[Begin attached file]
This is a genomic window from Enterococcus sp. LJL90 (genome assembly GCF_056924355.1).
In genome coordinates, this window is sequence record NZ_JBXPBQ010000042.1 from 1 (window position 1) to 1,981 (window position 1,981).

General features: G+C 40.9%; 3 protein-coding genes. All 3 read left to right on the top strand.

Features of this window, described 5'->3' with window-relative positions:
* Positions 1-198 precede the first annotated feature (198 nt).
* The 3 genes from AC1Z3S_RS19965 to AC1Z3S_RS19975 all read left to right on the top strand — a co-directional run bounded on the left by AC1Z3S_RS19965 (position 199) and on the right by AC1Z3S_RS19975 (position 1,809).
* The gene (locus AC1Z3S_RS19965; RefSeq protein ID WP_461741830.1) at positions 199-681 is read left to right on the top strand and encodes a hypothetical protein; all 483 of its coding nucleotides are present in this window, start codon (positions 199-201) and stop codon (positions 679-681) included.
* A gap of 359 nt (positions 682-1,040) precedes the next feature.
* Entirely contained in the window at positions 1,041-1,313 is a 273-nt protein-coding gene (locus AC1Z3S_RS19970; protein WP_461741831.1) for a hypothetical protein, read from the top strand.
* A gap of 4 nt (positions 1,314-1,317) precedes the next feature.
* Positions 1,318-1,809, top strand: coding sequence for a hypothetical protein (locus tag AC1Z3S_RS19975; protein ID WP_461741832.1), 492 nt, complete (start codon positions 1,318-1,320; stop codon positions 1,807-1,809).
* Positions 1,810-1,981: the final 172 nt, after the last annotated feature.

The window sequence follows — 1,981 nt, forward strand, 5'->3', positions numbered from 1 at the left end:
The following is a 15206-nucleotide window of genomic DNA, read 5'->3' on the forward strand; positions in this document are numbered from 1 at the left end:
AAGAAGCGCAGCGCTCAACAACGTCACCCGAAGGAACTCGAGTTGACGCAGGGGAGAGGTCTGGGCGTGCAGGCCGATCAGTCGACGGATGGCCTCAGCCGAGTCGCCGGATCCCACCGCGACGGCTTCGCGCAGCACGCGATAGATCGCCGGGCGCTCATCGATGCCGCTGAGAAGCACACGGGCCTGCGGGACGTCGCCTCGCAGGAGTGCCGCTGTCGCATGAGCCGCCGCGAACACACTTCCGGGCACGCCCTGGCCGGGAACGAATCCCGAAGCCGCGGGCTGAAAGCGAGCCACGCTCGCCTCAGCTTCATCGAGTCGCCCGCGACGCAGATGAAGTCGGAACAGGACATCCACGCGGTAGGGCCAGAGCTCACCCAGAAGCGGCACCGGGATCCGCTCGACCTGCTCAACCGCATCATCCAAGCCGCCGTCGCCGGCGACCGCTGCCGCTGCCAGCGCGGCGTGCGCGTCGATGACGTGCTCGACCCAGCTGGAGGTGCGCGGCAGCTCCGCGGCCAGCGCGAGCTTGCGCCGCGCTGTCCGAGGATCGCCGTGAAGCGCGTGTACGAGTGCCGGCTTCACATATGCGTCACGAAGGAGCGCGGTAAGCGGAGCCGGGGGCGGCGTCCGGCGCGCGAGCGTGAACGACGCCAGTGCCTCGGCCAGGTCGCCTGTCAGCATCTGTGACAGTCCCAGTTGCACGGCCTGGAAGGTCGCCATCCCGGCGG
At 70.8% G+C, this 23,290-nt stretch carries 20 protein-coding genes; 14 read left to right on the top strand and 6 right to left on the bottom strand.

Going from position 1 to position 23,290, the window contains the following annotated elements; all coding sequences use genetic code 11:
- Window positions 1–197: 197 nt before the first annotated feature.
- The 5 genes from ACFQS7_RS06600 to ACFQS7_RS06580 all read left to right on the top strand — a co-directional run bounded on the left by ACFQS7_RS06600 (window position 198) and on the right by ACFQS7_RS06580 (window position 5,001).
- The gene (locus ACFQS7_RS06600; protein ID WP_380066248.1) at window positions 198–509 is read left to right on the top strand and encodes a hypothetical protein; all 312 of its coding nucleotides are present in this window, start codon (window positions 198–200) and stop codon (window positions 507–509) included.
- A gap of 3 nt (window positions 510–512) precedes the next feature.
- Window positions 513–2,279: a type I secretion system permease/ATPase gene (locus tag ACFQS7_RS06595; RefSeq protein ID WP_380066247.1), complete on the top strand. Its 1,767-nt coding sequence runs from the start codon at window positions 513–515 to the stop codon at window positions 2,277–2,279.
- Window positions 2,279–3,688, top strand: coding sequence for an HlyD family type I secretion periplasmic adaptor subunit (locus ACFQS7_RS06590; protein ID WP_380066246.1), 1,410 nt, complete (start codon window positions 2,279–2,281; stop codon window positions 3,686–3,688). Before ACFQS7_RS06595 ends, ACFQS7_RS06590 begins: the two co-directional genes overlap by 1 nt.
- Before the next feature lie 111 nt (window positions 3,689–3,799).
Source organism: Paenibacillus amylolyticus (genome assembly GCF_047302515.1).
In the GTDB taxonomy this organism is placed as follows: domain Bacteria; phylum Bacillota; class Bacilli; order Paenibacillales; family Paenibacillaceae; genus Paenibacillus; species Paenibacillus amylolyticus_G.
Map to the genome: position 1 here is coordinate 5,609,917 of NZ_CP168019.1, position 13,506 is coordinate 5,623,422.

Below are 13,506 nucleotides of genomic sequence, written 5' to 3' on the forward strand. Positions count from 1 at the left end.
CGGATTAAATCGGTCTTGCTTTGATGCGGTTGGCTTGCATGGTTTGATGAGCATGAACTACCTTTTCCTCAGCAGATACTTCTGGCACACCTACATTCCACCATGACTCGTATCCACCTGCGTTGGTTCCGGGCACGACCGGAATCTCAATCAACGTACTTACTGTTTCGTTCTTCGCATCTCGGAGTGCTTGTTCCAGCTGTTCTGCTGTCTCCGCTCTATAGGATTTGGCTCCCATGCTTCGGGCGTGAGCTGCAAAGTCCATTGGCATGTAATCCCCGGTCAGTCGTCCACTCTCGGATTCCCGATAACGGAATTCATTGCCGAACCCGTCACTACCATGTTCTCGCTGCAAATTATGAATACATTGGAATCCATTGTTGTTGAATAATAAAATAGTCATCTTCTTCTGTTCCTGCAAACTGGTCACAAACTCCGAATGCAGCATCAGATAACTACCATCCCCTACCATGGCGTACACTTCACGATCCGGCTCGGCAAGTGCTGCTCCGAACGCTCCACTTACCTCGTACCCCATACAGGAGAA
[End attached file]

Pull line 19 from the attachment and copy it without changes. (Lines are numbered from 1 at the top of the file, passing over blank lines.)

- The 5 genes from ACFQS7_RS06600 to ACFQS7_RS06580 all read left to right on the top strand — a co-directional run bounded on the left by ACFQS7_RS06600 (window position 198) and on the right by ACFQS7_RS06580 (window position 5,001).